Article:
Good formatting is essential for an effective resume. Ensure that all borders are consistent and an inch wide. Consider using a font such as Arial, Times New Roman, Helvetica or Calibri in sizes 11 to 12 as these tend to be the professional industry standard across many businesses. Try to use the same font throughout to maintain consistency. You can also use bullet points when constructing a skills list to improve readability.

2. Include contact information in the headers

A recruiter is likely to favour resumes that feature necessary information in easy-to-see areas. Placing your phone number or email address in the headers of your resume pages allows them to pick out the ways to contact you easily. This is particularly important for longer resumes as information may get lost more easily than in a single-page resume.

3. Appropriately format skills and responsibilities

Consider placing your most immediately applicable skills and experience in an easy-to-see part of your resume. You may wish to isolate this section from the rest of your resume in a separate box. This allows recruiters to notice the most critical information immediately and decreases the chances of your resume blending in with other candidates.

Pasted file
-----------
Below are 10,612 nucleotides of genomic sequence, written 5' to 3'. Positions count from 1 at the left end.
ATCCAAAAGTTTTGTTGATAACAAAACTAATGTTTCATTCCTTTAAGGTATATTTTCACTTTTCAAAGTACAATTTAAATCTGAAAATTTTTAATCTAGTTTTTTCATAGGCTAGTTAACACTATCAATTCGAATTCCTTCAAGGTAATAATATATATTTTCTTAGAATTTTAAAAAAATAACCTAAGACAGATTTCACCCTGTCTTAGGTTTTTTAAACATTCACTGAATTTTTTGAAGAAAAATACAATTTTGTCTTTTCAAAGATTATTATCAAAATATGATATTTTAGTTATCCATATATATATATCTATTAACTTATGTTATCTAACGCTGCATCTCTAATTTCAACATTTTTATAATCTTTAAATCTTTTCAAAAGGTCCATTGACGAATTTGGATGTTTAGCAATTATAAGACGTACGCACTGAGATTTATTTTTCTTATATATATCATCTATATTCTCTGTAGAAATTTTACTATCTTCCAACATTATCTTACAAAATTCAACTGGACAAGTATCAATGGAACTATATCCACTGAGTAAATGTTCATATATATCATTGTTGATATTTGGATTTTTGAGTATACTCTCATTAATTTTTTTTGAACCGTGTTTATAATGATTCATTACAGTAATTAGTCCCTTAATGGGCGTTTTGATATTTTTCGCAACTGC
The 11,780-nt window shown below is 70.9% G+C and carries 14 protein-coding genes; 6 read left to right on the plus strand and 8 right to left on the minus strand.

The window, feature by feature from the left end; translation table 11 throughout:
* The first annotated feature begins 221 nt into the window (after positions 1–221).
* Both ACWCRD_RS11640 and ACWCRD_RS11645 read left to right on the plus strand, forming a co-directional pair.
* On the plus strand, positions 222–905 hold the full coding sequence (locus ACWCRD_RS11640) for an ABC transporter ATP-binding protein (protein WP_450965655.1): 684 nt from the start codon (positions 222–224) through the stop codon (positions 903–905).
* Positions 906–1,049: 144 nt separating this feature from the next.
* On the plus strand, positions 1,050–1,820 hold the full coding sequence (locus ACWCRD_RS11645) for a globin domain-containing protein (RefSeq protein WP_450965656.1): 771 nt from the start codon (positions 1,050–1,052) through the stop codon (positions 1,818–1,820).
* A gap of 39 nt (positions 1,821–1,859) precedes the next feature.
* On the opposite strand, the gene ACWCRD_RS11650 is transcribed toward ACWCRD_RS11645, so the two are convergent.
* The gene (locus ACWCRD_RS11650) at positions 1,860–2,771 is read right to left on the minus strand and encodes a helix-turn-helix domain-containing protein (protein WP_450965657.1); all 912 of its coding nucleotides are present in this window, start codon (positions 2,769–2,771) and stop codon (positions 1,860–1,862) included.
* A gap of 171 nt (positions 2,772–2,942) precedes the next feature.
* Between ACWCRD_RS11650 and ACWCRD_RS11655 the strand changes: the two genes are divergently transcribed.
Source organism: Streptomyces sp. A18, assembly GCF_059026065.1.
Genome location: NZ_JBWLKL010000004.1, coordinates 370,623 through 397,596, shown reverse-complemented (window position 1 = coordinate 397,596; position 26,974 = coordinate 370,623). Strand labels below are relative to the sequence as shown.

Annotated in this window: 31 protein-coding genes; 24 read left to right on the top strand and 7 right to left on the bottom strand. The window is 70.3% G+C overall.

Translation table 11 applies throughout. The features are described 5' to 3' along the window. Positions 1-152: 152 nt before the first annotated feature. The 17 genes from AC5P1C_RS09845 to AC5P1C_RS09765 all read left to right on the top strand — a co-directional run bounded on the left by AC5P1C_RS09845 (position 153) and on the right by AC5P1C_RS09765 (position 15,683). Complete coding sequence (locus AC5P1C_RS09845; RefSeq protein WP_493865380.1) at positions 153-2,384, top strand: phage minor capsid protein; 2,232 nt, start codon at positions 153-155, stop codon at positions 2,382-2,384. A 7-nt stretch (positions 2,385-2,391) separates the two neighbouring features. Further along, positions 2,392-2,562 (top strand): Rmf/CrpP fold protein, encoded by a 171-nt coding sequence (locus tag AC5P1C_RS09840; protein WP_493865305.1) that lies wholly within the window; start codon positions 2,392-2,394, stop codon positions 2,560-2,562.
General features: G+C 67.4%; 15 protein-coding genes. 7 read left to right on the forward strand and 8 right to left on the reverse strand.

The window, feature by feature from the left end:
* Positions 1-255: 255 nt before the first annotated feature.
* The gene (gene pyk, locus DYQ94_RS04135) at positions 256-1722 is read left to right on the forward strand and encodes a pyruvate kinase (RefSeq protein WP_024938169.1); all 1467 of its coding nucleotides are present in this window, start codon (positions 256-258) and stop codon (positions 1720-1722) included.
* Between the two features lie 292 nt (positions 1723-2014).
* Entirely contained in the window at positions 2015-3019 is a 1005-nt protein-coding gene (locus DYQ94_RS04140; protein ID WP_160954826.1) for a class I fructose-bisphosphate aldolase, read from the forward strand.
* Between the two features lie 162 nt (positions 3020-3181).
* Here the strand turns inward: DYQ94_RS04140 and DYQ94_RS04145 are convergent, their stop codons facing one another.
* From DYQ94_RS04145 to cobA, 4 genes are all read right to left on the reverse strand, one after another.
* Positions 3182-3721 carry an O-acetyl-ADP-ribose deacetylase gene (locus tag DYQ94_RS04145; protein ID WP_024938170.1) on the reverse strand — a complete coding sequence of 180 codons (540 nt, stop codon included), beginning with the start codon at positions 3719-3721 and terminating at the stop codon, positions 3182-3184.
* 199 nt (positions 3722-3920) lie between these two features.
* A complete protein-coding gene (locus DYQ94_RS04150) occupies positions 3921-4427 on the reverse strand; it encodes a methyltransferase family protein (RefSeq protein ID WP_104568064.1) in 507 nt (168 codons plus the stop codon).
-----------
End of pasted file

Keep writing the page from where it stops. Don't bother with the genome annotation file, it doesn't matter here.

4. Keep the second page to a minimum

Although longer resumes are useful for more business or technology-oriented careers that require extensive experience, you may consider keeping the second page short. This is important, as recruiters may have less time to look through the second page of your resume. Consider only adding less useful skills or experience on the second page and foregrounding all necessary information in the first few sections of your resume.


  • Resume Format Guide (With Examples)

  • How to Write a One-Page Resume (With Steps and Tips)

Tips for writing a 2-page resume

You can use these useful tips to create an effective resume:

Condense information that is less than 1.5 pages